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The Stanislaus County Insider
Happy New Year.
The Stanislaus River is a 65-mile long waterway that flows from the Stanislaus National Forest in the Sierra Nevada, through New Melones
Lake. Downstream from New Melones Dam, the Stanislaus flows through two more dams, Tulloch and Goodwin. Downstream from Goodwin, the
Stanislaus River flows past Oakdale, Riverbank and Ripon, emptying into the San Joaquin River.
The Stanislaus River provides
irrigation water to about 55,000 acres in Escalon, Ripon and Manteca. The Oakdale Irrigation District provides agricultural water
to about 62,000 acres in Stanislaus County and San Joaquin County. Agriculture in San Joaquin and Stanislaus counties is worth more
than $6 billion a year. Farming has been a tradition in Stanislaus County for over 150 years, growing over 200 commodities. The
value of agricultural commodities produced last year in Stanislaus County was $3.8 billion. Over 20,000 acres were fallowed
in 2015 due to a lack of water. You can’t grow crops without water, but our water situation isn’t just about crops, it’s about
our drinking water and how much we will pay for it. It’s also about how much money we pay for electricity. Can you afford
to pay more? Do you want to pay more?
The State Water Board is using false information in an attempt to take our water. They claim the salmon population is decreasing
at an alarming rate and the 40% (300,000 acre feet) unimpaired water flow they are requiring from the Stanislaus, Tuolumne and Merced
rivers would solve the problem. Not true. If the goal is to save salmon and trout, why aren’t they addressing the fact that an
underwater camera in the Stanislaus River near Riverbank proves the salmon population has more then doubled during the drought? How
can they claim salmon populations are down when they’re actually thriving?
What is really going on here?
The Bay Delta plan,
aka the Twin Tunnels Project is a 15 to 65 billion dollar water grab that seems to have little to do with salmon populations and habitat
and more to do with money and power
. The amount of water the state is trying to take from us, is equal to the amount of water needed
to replace the water the twin tunnels project would send to southern Ca.
A critical component to ensuring the survival of salmon and trout populations is to address the issue of predators. Predators are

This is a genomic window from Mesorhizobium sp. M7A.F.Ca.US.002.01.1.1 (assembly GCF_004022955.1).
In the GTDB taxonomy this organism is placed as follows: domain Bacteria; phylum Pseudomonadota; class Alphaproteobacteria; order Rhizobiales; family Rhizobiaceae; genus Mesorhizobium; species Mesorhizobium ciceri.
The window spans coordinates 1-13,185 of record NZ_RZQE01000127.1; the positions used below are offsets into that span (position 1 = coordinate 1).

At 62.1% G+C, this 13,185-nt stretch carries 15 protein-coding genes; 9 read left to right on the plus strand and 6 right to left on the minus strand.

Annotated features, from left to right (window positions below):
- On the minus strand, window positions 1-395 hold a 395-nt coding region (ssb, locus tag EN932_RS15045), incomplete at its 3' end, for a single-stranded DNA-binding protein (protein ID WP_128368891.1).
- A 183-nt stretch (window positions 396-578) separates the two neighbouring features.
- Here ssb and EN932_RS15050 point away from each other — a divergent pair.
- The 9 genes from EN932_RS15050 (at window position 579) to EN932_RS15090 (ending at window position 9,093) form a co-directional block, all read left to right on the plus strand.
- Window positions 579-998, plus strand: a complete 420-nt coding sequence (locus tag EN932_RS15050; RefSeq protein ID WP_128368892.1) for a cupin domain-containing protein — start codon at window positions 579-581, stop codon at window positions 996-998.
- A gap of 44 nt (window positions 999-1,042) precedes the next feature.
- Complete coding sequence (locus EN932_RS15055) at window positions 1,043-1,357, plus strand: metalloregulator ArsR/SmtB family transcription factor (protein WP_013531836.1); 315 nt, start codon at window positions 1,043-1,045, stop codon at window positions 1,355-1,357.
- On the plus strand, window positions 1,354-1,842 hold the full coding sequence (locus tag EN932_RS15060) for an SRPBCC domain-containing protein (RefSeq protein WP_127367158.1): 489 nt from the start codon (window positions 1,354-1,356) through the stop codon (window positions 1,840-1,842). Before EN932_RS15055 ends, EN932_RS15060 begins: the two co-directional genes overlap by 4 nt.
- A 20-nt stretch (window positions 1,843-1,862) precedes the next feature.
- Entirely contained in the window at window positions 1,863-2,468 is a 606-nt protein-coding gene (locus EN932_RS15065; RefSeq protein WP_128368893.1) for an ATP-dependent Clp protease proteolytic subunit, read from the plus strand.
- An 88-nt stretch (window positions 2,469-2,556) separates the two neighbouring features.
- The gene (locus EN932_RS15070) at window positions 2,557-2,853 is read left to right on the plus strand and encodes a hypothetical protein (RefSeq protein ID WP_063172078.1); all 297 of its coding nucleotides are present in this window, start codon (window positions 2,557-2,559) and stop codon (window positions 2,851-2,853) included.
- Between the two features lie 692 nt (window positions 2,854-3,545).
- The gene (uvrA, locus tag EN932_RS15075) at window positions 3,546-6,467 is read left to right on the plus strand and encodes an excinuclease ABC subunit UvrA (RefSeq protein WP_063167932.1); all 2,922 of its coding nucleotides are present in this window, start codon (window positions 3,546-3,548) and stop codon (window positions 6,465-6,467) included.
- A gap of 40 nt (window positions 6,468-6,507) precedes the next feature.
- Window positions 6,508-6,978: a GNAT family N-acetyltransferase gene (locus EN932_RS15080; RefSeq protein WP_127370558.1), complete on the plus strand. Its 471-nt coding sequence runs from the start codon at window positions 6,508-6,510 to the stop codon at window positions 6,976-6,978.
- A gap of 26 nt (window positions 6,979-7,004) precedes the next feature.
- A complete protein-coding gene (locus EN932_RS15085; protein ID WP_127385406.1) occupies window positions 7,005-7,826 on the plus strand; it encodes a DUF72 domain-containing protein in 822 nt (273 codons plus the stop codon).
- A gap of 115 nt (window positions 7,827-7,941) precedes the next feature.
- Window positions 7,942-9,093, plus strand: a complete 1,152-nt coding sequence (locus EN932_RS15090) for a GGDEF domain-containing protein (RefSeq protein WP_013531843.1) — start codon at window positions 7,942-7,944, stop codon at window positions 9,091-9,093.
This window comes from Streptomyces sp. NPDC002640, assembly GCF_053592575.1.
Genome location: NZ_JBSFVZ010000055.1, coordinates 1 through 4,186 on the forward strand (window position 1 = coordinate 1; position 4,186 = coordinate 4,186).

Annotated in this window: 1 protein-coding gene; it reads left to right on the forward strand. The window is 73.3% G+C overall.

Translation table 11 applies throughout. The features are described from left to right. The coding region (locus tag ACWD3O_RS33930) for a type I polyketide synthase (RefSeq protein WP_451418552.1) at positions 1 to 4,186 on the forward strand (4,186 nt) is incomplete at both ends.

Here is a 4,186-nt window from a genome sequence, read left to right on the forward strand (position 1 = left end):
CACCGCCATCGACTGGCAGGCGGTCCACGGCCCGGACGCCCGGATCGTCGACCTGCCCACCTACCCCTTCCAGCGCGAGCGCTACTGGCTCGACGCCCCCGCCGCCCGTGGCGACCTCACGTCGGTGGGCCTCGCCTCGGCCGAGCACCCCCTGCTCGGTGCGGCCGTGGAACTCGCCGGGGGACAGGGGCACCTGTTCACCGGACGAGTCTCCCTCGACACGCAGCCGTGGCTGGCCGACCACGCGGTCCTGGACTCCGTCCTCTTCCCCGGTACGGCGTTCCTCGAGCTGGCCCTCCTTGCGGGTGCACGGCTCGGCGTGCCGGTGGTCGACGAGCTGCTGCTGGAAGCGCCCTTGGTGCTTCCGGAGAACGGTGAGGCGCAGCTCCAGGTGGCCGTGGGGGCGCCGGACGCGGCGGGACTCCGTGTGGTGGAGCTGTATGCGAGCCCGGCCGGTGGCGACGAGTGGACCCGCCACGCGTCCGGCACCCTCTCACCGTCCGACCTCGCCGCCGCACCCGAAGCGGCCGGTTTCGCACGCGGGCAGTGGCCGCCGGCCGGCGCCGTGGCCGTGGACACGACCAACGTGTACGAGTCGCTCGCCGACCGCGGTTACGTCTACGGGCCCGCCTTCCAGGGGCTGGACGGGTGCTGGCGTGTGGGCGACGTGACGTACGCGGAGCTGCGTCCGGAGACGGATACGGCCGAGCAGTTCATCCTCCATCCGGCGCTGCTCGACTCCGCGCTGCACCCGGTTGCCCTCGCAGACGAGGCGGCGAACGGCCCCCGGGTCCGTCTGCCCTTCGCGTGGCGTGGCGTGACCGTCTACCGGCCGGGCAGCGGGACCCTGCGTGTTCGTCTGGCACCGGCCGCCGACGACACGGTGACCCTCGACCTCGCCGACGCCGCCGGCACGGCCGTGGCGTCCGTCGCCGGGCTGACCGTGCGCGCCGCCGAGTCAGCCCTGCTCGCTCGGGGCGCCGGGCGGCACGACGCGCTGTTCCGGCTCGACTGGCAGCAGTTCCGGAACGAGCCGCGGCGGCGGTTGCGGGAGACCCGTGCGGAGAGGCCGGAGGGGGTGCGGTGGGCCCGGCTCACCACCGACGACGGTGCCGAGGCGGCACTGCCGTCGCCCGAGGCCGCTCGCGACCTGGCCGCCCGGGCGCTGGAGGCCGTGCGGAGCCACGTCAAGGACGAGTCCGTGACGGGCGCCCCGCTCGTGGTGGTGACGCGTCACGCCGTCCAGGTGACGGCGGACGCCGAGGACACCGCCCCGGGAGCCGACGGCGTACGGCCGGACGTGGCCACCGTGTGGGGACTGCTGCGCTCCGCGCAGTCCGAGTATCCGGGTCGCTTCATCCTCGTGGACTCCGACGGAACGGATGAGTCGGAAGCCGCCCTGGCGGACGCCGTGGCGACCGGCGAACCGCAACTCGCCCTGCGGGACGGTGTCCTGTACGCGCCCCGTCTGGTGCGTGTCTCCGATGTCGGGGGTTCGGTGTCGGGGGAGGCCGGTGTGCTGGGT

one of the biggest concerns.
The National Marine Fisheries Service’s Draft Recovery Plan for salmon and steelhead found
predation to be one of the most important stressors. A study by the California Department of Water Resources found that “predation
plays a large role in the survival rates of out-migrating salmon.” An estimated 95% of young salmon and steelhead are eaten by predators
before they ever reach the Delta. Non-native bass and other predators lurk in the deep pools between Riverbank and the confluence
of the Stanislaus and San Joaquin rivers, preying upon young fish. The South San Joaquin and Oakdale irrigation districts support
efforts to eliminate all predatory fish in the Stanislaus. That includes raising the limit on how many striped bass can be caught-from the Save the Stan website.
For more information on the impact of the states water grab and how you can help, visit...worthyourfight.com
The next meeting is : Jan. 3, 2017, 1001 I St., Second Floor, Sacramento. 9 a.m. This is the final public hearing that the State
Water Resources Control Board will hold on its plan to dramatically increase flows in the Stanislaus, Tuolumne and Merced rivers.
A final decision is expected later in 2017.
UPDATE: The state water board has extended until March 17 the period for the public to comment on its plan to unfairly take billions
of gallons from the Stanislaus, Tuolumne and Merced rivers. If you haven't already sent a letter, there's an easy way at SavetheStan.org.